Visitor facilities include a small hotel, campground, general store and post office. The falls are located along a 3-mile trail from Supai Village. For more information on reservations for lodging, camping, saddle and pack horses, or helicopter transport, visit www.havasupaitribe.com, or ask about Papillon Helicopters’ exclusive Havasupai Heli-Hike Day Tour from Grand Canyon National Park Airport. Havasu Canyon is best visited by those who have planned ahead, and are healthy enough to make the 12 mile trek into and out of the Grand Canyon by foot or horseback. Those who arrange helicopter transport to Supai Village must still remember it is a 3-mile walk - each way – via a hot, dusty trail to the waterfalls. Havasu Canyon is not recommended for families traveling with young children or anyone in questionable health.
-4ADVISORY: Havasu Canyon and the infrastructure of Supai Village was heavily damaged by a flash flood in August of 2008. It is closed to visitors at press time (January 2009) and is not expected to reopen until Summer of 2009. For updates, revisit the tribe’s website.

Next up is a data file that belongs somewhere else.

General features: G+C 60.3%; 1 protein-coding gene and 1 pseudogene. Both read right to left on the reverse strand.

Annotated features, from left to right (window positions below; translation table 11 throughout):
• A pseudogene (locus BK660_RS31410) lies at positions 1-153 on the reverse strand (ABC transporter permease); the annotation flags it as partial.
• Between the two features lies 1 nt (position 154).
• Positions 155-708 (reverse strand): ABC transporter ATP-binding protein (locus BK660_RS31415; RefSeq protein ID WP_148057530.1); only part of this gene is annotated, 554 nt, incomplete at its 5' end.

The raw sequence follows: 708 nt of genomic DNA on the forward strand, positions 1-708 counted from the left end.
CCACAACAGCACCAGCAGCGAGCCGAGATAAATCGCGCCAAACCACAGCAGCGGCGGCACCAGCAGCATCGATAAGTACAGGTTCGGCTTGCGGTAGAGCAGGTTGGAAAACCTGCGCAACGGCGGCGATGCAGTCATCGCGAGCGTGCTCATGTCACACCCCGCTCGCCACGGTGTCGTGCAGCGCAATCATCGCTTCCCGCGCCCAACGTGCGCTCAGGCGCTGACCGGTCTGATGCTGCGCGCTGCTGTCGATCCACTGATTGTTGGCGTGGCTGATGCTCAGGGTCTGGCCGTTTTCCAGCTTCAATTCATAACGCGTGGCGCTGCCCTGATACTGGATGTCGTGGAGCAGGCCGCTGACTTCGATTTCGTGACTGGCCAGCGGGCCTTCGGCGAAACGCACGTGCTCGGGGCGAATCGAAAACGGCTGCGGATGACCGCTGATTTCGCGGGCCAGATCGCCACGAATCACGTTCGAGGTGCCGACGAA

Travel Tip 3 – What’s the Best Time of Year to Go?
The four seasons are very distinct at the Grand Canyon, and not just in terms of weather.
When you choose to travel will depend largely on who you’re traveling with. Most families, for example, will invariably visit the Grand Canyon in the spring and summer, when school is out. If you’re traveling with your spouse, a group of adults or perhaps solo, you’ll no doubt have more flexibility.
For those able to pick and choose when to visit the Grand Canyon, our favorite times of year are late spring and early fall. By late spring, we mean late April to early May. At this time of year, Grand Canyon weather is typically very sunny and pleasant, with daytime highs at the South Rim ranging from 65° to 75°F. Breezy afternoons are the norm (as they are yearround), and wintry weather has been known to resurface at that time of year, but in general, the spring break crowds have subsided slightly and have yet to return to peak of summer levels. Grand Canyon North Rim is not open until mid-May, therefore you would be limited to visiting either Grand Canyon South Rim or Grand Canyon West in the springtime.